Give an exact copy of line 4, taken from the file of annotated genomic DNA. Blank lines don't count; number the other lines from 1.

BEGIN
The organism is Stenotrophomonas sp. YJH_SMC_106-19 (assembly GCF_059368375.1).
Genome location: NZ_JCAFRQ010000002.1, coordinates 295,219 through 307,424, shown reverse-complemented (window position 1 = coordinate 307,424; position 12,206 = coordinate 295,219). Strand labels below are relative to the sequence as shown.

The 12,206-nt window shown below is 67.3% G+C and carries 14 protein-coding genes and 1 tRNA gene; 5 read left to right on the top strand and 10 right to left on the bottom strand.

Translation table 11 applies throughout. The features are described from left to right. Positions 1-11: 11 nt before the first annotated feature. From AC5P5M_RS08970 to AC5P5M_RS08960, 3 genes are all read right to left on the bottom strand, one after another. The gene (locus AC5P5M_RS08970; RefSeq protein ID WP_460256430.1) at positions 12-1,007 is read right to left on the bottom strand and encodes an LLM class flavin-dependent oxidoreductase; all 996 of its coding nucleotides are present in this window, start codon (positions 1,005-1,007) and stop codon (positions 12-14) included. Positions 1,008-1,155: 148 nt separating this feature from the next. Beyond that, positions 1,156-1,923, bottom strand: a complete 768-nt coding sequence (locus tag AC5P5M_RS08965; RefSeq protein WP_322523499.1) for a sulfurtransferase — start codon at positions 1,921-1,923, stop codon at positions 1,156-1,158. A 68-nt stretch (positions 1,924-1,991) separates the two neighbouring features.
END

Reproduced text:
Translation table 11 applies throughout. The features are described from left to right. Positions 1-11: 11 nt before the first annotated feature. From AC5P5M_RS08970 to AC5P5M_RS08960, 3 genes are all read right to left on the bottom strand, one after another. The gene (locus AC5P5M_RS08970; RefSeq protein ID WP_460256430.1) at positions 12-1,007 is read right to left on the bottom strand and encodes an LLM class flavin-dependent oxidoreductase; all 996 of its coding nucleotides are present in this window, start codon (positions 1,005-1,007) and stop codon (positions 12-14) included. Positions 1,008-1,155: 148 nt separating this feature from the next. Beyond that, positions 1,156-1,923, bottom strand: a complete 768-nt coding sequence (locus tag AC5P5M_RS08965; RefSeq protein WP_322523499.1) for a sulfurtransferase — start codon at positions 1,921-1,923, stop codon at positions 1,156-1,158. A 68-nt stretch (positions 1,924-1,991) separates the two neighbouring features.